Why the Oxford Comma is so Important

Why the Oxford Comma is so Important

Consider this a public service announcement.

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I am not your competition

One of my most popular posts is on why women hate other women. Okay, ‘hate’ is a strong word–it’s really about why some women tend to not get along with some other women.

I’m not saying that all women are mean and competitive. I’m not saying that at all. I’m a feminist and I love my sisters. What I am saying, however, is that some women are like this.

I used to be a competitive bitch. I had my little clique of girlfriends, and we were those bitches that showed up at a party acting better than everyone else. We were invited to everything. We vaguely committed to plans and then ended up doing whatever we wanted in the end. The three of us were really close–like intimate-relationship-minus-the-sex (sorry to disappoint you) close. We saw other girls as competition–and made sure we were the centre of attention everywhere we went.

Yeah. That was a long time ago. I’m not 16 anymore, and I’m not a competitive bitch. I’m just a regular bitch 😉

As I grow older–yes, I realize mid-twenties is hardly old–I realize my female peers aren’t as competitive as they used to be. Women are a bit more cooperative with one another. They’re not best friends with everyone–but at the very least, they’re polite and respectful. I’m referring to women who have matured by the way, not the drama queens who never grew out of their highschool days.

So why are we less likely to be absolute bitches to one another as we age? Is it because everyone already has a partner and therefore, nothing to compete over? I don’t think so. People are getting married and settling down later in life–at least in their late twenties. Could it be maturity? Could it be due to a collective fear of aging and being less relevant? Are we humble now because we’re all worried we’ve “lost” it?

My theory is that we gain more independence as we get older and more comfortable in our skin. That’s what happened in my case. My teen years were a bit awkward. Sure, I was popular and well-liked, but I wasn’t comfortable with who I was. I wasn’t confident–I was unsure of almost everything I did. I constantly needed approval from my peers. When my friends decided they didn’t like some girl(s)–for whatever reason–you bet your ass I didn’t like her/them too. I never bullied anyone or anything–no–I just decided I didn’t like that person as well, and tried my best to be unfriendly. And being unfriendly comes naturally to me, considering I have chronic bitch face.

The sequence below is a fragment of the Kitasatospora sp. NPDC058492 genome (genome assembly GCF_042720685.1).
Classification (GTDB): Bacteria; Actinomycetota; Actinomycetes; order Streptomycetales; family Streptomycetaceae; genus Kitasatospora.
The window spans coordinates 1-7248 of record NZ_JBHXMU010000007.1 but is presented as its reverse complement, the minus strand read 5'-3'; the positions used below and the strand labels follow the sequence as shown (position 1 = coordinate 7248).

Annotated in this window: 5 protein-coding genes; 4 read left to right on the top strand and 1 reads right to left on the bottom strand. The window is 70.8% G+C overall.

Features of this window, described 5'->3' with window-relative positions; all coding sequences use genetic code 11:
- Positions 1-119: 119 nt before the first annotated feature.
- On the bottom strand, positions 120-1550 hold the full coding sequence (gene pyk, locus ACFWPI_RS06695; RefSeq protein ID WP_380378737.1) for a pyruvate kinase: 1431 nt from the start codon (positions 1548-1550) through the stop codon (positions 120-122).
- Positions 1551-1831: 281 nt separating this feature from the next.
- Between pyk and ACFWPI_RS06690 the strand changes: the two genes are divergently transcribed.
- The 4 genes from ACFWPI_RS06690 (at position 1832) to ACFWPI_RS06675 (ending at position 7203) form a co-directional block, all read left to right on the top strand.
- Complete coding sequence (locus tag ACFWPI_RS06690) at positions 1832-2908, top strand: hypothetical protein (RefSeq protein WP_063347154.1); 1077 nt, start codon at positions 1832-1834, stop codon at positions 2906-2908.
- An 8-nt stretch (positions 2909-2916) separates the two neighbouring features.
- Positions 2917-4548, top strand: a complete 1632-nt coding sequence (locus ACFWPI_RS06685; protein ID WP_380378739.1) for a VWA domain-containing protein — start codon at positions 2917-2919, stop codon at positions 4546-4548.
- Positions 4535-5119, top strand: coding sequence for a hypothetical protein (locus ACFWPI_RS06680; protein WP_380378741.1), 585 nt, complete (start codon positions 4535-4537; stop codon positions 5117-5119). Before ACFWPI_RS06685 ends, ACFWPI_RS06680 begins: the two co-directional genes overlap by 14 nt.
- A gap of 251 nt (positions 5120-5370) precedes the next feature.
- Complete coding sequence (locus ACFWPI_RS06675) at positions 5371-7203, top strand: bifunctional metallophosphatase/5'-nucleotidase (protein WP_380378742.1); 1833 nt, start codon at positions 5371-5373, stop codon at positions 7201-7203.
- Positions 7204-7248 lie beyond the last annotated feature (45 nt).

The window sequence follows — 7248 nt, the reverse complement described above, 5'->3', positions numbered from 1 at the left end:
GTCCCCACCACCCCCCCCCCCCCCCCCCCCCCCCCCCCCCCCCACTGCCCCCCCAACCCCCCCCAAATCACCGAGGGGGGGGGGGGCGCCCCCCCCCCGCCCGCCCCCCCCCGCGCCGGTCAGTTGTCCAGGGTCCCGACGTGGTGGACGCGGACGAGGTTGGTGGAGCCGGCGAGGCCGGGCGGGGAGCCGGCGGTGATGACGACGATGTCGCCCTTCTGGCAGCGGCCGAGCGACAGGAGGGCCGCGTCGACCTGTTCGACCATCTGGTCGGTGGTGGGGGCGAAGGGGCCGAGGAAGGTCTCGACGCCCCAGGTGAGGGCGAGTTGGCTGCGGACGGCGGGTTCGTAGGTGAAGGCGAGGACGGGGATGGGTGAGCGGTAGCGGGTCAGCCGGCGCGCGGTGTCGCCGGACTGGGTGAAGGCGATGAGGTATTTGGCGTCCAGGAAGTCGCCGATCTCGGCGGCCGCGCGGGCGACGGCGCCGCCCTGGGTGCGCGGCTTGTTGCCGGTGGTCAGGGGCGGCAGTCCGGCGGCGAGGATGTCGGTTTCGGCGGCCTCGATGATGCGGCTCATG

As for me now, I’m more worried about other women’s safety than I am about competing with them. Living in the city has taught me the trials and tribulations of being a woman in 2014. There are a bunch of weirdos and perverts out there. There are assholes as well. I try to be neither of those things (pervert or asshole, being a weirdo is ok).

We have to look out for one another. It’s difficult enough as it is.

If I could offer some advice to my 16-year old self and to anyone reading this blog, I would say something along the lines of: “Ditch your clique. Ditch your insecurities. Be your own person and pursue independence. You’ll care less about competing with others because you won’t need to–you’ll be competing with your old self.”